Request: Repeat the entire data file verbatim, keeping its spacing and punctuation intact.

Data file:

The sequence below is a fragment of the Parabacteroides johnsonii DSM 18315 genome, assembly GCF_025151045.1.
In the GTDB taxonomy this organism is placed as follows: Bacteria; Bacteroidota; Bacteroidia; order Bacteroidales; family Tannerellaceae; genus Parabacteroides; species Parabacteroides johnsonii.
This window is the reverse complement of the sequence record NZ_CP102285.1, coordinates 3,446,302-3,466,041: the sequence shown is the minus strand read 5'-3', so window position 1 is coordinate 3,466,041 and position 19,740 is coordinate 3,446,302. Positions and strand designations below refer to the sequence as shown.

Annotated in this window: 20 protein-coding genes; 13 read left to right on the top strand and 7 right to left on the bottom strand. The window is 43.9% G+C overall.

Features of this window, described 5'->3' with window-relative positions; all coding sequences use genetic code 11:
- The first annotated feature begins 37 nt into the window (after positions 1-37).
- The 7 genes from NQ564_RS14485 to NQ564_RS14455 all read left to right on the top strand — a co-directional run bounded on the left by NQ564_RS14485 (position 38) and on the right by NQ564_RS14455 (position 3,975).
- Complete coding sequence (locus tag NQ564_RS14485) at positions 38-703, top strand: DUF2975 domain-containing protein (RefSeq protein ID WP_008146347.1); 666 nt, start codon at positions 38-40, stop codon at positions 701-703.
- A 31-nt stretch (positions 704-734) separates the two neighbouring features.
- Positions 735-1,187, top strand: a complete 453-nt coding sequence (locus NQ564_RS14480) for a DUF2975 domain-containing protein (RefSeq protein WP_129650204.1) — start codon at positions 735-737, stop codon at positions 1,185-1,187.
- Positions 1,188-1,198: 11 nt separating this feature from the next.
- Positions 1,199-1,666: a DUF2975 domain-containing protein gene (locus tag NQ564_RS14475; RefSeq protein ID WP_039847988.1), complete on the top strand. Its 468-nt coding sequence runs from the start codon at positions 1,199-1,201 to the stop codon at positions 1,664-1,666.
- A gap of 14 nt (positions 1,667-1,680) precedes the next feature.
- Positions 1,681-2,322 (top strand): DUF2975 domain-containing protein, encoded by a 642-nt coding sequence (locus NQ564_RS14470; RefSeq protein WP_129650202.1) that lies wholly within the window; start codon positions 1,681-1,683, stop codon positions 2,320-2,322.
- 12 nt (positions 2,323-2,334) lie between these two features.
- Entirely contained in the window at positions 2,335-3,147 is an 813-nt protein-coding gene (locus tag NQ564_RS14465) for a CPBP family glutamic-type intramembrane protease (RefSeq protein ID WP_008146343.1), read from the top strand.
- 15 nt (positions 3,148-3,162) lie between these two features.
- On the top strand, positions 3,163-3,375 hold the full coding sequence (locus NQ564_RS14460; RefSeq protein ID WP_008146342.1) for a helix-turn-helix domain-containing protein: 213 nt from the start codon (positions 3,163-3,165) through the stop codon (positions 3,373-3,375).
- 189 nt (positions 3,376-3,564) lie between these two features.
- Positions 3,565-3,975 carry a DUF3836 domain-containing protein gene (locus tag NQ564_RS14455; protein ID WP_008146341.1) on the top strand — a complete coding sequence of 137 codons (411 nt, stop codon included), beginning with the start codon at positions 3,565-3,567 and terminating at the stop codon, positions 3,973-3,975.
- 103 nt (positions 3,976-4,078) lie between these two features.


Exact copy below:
The sequence below is a fragment of the Parabacteroides johnsonii DSM 18315 genome, assembly GCF_025151045.1.
In the GTDB taxonomy this organism is placed as follows: Bacteria; Bacteroidota; Bacteroidia; order Bacteroidales; family Tannerellaceae; genus Parabacteroides; species Parabacteroides johnsonii.
This window is the reverse complement of the sequence record NZ_CP102285.1, coordinates 3,446,302-3,466,041: the sequence shown is the minus strand read 5'-3', so window position 1 is coordinate 3,466,041 and position 19,740 is coordinate 3,446,302. Positions and strand designations below refer to the sequence as shown.

Annotated in this window: 20 protein-coding genes; 13 read left to right on the top strand and 7 right to left on the bottom strand. The window is 43.9% G+C overall.

Features of this window, described 5'->3' with window-relative positions; all coding sequences use genetic code 11:
- The first annotated feature begins 37 nt into the window (after positions 1-37).
- The 7 genes from NQ564_RS14485 to NQ564_RS14455 all read left to right on the top strand — a co-directional run bounded on the left by NQ564_RS14485 (position 38) and on the right by NQ564_RS14455 (position 3,975).
- Complete coding sequence (locus tag NQ564_RS14485) at positions 38-703, top strand: DUF2975 domain-containing protein (RefSeq protein ID WP_008146347.1); 666 nt, start codon at positions 38-40, stop codon at positions 701-703.
- A 31-nt stretch (positions 704-734) separates the two neighbouring features.
- Positions 735-1,187, top strand: a complete 453-nt coding sequence (locus NQ564_RS14480) for a DUF2975 domain-containing protein (RefSeq protein WP_129650204.1) — start codon at positions 735-737, stop codon at positions 1,185-1,187.
- Positions 1,188-1,198: 11 nt separating this feature from the next.
- Positions 1,199-1,666: a DUF2975 domain-containing protein gene (locus tag NQ564_RS14475; RefSeq protein ID WP_039847988.1), complete on the top strand. Its 468-nt coding sequence runs from the start codon at positions 1,199-1,201 to the stop codon at positions 1,664-1,666.
- A gap of 14 nt (positions 1,667-1,680) precedes the next feature.
- Positions 1,681-2,322 (top strand): DUF2975 domain-containing protein, encoded by a 642-nt coding sequence (locus NQ564_RS14470; RefSeq protein WP_129650202.1) that lies wholly within the window; start codon positions 1,681-1,683, stop codon positions 2,320-2,322.
- 12 nt (positions 2,323-2,334) lie between these two features.
- Entirely contained in the window at positions 2,335-3,147 is an 813-nt protein-coding gene (locus tag NQ564_RS14465) for a CPBP family glutamic-type intramembrane protease (RefSeq protein ID WP_008146343.1), read from the top strand.
- 15 nt (positions 3,148-3,162) lie between these two features.
- On the top strand, positions 3,163-3,375 hold the full coding sequence (locus NQ564_RS14460; RefSeq protein ID WP_008146342.1) for a helix-turn-helix domain-containing protein: 213 nt from the start codon (positions 3,163-3,165) through the stop codon (positions 3,373-3,375).
- 189 nt (positions 3,376-3,564) lie between these two features.
- Positions 3,565-3,975 carry a DUF3836 domain-containing protein gene (locus tag NQ564_RS14455; protein ID WP_008146341.1) on the top strand — a complete coding sequence of 137 codons (411 nt, stop codon included), beginning with the start codon at positions 3,565-3,567 and terminating at the stop codon, positions 3,973-3,975.
- 103 nt (positions 3,976-4,078) lie between these two features.